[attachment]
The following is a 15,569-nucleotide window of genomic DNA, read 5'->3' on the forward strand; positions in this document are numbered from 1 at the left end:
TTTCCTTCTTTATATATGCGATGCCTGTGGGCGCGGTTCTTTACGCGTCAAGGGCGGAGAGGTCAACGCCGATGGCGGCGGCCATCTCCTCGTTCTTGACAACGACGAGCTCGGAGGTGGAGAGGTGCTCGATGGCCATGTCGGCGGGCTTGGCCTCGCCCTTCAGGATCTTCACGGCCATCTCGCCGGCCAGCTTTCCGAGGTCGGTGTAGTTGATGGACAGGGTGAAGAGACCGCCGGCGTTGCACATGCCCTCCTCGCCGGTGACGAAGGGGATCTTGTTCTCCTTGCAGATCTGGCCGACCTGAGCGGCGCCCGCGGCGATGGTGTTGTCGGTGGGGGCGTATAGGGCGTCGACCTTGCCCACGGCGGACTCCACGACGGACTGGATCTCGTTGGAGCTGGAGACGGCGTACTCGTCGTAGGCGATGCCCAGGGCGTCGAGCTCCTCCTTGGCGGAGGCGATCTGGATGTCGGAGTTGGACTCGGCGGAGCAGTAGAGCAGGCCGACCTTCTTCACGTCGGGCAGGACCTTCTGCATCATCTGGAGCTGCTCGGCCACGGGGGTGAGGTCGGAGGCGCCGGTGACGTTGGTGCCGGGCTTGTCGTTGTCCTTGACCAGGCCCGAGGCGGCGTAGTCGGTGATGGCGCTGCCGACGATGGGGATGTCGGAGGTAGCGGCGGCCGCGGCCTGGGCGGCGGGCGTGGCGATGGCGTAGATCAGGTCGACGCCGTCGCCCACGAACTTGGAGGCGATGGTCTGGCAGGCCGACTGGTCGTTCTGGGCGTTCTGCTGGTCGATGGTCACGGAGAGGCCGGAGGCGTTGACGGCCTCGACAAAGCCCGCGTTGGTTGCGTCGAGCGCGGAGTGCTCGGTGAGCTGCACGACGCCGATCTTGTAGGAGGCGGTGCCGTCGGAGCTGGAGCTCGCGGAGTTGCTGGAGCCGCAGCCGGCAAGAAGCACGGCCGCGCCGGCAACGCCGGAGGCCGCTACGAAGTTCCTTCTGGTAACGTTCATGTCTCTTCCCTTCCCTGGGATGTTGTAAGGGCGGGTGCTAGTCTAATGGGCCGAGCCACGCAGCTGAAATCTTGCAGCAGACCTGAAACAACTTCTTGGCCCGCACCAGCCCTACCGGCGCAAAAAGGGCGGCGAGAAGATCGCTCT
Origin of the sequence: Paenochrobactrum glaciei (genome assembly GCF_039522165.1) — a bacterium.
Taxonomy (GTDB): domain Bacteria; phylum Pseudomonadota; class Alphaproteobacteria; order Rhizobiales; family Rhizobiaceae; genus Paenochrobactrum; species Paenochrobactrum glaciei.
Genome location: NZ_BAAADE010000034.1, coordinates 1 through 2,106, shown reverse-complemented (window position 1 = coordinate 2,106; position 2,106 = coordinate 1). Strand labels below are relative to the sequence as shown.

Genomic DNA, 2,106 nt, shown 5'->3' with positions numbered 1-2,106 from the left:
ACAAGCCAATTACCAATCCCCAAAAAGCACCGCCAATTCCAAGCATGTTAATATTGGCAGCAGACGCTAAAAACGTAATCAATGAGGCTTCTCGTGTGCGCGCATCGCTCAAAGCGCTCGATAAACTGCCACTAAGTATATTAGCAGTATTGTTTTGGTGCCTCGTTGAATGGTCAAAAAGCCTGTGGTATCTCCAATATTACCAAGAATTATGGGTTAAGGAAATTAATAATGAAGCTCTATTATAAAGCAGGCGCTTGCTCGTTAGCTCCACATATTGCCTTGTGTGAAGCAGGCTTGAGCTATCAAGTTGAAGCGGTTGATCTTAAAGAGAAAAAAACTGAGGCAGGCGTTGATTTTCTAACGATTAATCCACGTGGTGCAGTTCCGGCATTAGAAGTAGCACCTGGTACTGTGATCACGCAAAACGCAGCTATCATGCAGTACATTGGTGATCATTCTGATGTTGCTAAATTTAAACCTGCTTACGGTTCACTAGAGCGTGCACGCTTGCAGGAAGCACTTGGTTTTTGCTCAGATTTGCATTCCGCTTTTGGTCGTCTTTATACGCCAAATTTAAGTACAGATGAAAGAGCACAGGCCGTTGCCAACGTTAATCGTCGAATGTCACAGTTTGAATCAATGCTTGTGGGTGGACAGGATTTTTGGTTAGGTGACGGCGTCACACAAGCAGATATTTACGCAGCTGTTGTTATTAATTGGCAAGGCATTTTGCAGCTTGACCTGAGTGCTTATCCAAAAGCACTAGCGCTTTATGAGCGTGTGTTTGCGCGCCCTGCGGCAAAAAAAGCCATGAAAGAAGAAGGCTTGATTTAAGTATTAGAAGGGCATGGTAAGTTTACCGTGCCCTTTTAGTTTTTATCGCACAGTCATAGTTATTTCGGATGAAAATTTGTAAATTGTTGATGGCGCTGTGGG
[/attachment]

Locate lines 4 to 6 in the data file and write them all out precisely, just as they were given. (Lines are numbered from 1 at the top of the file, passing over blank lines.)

Taxonomy (GTDB): domain Bacteria; phylum Pseudomonadota; class Alphaproteobacteria; order Rhizobiales; family Rhizobiaceae; genus Paenochrobactrum; species Paenochrobactrum glaciei.
Genome location: NZ_BAAADE010000034.1, coordinates 1 through 2,106, shown reverse-complemented (window position 1 = coordinate 2,106; position 2,106 = coordinate 1). Strand labels below are relative to the sequence as shown.

Genomic DNA, 2,106 nt, shown 5'->3' with positions numbered 1-2,106 from the left: